But back to those ruffles!  I am not one for top-stitching as a general rule, but I had a crazy idea as the dress design was coming together in my mind.  Why not use another vintage sewing machine foot if I was going to use that ruffler.  And instead of gathering each tier and stitching right sides together, I might as well go crazy and apply each ruffle one on top of the other to create a visible fluted edge.

That was going to require more of the dreaded top-stitching, so why not go a step further and use a narrow hem foot for that top edge?  Because my fingers are not ready to narrow hem never-ending ruffle edges; I just know I would burn myself with steam from the iron and get disgusted with the whole process.

I recall using a modern version of the narrow hem contraption on at least one dress back in the day with my first sewing machine (a White with snap on feet).  If memory serves, there was a few curse words uttered, and although the hem turned out pretty well, it was not perfect.  But that was a curved hem, and a straight edge should be easier, right?!  It took a bit of practice to get where I wanted to go, but overall, I am quite pleased with the end result.  I have a few of these narrow hem feet for vintage machines.  One is adjustable, but it wouldn't make anything narrower than a 1/4" hem.  It looked okay, but slightly clunky for this application.  The 1/8" foot was giving me grief because the needle placement was too far to the left to catch the folded edge of the fabric.  But for some reason, after I cleaned the machine, this was no longer an issue.  I am not sure why that fixed the issue, but I am very thankful that the narrower hem was achieved since it looks so much nicer!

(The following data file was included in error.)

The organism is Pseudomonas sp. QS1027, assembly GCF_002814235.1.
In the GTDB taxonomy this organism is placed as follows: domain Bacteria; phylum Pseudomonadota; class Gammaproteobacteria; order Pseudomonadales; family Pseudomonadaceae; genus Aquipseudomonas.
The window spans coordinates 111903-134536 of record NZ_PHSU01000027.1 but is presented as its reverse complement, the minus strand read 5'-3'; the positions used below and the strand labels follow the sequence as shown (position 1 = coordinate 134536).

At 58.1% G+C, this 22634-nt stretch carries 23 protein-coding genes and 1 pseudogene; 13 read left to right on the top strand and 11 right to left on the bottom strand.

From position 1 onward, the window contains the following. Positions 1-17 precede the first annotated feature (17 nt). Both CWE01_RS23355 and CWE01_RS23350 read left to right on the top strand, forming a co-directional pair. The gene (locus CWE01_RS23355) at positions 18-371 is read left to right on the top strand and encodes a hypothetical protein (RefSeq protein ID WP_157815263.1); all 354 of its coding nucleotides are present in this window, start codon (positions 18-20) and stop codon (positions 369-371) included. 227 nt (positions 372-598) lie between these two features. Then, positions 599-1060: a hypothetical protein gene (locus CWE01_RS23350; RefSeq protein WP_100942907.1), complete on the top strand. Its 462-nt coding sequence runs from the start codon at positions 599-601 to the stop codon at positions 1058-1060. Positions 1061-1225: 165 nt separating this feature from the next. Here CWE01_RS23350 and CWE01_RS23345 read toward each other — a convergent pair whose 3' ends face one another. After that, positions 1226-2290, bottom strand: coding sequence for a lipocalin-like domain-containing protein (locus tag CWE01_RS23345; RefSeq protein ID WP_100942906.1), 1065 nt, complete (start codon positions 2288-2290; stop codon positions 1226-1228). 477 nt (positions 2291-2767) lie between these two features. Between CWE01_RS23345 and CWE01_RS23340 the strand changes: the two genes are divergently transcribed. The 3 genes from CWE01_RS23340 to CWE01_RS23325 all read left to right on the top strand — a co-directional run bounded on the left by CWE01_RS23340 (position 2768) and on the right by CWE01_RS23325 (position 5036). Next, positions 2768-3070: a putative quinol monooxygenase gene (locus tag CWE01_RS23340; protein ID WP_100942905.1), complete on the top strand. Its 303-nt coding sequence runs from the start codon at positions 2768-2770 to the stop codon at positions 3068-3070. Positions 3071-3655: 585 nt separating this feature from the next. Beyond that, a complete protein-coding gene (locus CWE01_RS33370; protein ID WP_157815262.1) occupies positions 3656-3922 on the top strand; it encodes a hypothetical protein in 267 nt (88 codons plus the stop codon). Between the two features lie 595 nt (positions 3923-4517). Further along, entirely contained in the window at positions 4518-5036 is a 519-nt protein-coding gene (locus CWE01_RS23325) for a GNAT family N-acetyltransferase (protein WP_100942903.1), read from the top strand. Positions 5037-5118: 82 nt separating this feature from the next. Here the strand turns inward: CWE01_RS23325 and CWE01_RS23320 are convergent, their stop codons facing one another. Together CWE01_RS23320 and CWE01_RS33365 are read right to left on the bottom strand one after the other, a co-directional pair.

One thing that I wasn't expecting was the fact that my pre-hemmed lengths of fabric reacted differently under the ruffler than a raw edged piece of fabric.  The good news is that I tested scraps of hemmed fabric and calculated the amount of fabric taken up by the foot before cutting my actual dress pieces, so it was clear to see the difference between my initial un-hemmed scraps, and the hemmed fabric bits and readjust things.